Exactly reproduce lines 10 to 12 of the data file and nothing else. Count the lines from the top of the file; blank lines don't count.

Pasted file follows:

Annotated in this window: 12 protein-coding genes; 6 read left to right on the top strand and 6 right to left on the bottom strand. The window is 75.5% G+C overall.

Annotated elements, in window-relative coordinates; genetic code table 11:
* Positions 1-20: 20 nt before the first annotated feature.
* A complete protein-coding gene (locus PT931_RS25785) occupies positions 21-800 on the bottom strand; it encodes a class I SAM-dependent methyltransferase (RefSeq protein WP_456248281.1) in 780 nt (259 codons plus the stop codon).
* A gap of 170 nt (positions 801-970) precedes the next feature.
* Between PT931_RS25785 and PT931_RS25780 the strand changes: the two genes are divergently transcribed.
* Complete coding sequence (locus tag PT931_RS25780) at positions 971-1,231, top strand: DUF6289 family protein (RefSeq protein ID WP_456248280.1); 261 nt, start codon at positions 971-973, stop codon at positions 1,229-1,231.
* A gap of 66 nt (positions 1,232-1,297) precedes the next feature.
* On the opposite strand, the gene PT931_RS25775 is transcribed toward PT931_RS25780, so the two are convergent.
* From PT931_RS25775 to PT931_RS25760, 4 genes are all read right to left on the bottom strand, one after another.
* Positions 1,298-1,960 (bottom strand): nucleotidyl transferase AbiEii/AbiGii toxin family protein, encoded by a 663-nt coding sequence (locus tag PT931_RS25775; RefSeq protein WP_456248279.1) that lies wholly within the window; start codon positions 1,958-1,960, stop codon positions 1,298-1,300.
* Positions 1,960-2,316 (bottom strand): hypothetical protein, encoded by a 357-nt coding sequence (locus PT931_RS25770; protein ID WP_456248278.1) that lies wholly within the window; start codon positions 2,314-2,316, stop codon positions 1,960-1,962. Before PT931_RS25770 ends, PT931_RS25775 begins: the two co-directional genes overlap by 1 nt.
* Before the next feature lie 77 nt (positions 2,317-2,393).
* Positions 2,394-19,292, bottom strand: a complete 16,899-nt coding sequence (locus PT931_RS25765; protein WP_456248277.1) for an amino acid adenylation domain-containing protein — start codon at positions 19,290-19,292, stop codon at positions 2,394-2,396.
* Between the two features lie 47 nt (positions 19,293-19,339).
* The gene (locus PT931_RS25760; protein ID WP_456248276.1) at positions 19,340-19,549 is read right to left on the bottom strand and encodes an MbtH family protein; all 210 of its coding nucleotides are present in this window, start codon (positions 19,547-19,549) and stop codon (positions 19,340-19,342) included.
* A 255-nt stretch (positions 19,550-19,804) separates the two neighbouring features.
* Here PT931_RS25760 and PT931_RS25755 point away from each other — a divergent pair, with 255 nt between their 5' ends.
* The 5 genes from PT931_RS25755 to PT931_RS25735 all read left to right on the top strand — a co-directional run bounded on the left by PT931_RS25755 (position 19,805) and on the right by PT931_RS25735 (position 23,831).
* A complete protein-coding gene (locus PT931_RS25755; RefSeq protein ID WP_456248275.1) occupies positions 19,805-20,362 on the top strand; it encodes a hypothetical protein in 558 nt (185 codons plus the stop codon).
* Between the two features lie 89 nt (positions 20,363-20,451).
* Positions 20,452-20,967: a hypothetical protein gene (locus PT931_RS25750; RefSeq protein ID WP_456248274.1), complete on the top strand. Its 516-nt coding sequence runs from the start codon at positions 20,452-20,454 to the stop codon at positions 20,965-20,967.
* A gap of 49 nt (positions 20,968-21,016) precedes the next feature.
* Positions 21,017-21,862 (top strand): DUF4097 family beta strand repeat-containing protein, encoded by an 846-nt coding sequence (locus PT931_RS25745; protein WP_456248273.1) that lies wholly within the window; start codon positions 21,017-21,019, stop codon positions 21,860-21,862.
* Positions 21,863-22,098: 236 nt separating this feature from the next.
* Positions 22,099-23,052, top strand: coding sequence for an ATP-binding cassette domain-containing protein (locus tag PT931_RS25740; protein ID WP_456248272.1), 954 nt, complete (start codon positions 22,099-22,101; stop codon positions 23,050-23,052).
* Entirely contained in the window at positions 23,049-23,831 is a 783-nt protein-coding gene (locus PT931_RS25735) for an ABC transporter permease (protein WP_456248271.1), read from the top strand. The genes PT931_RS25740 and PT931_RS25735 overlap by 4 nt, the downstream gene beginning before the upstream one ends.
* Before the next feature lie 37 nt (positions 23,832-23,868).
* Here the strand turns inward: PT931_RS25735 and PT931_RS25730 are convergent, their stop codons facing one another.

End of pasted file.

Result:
* From PT931_RS25775 to PT931_RS25760, 4 genes are all read right to left on the bottom strand, one after another.
* Positions 1,298-1,960 (bottom strand): nucleotidyl transferase AbiEii/AbiGii toxin family protein, encoded by a 663-nt coding sequence (locus tag PT931_RS25775; RefSeq protein WP_456248279.1) that lies wholly within the window; start codon positions 1,958-1,960, stop codon positions 1,298-1,300.
* Positions 1,960-2,316 (bottom strand): hypothetical protein, encoded by a 357-nt coding sequence (locus PT931_RS25770; protein ID WP_456248278.1) that lies wholly within the window; start codon positions 2,314-2,316, stop codon positions 1,960-1,962. Before PT931_RS25770 ends, PT931_RS25775 begins: the two co-directional genes overlap by 1 nt.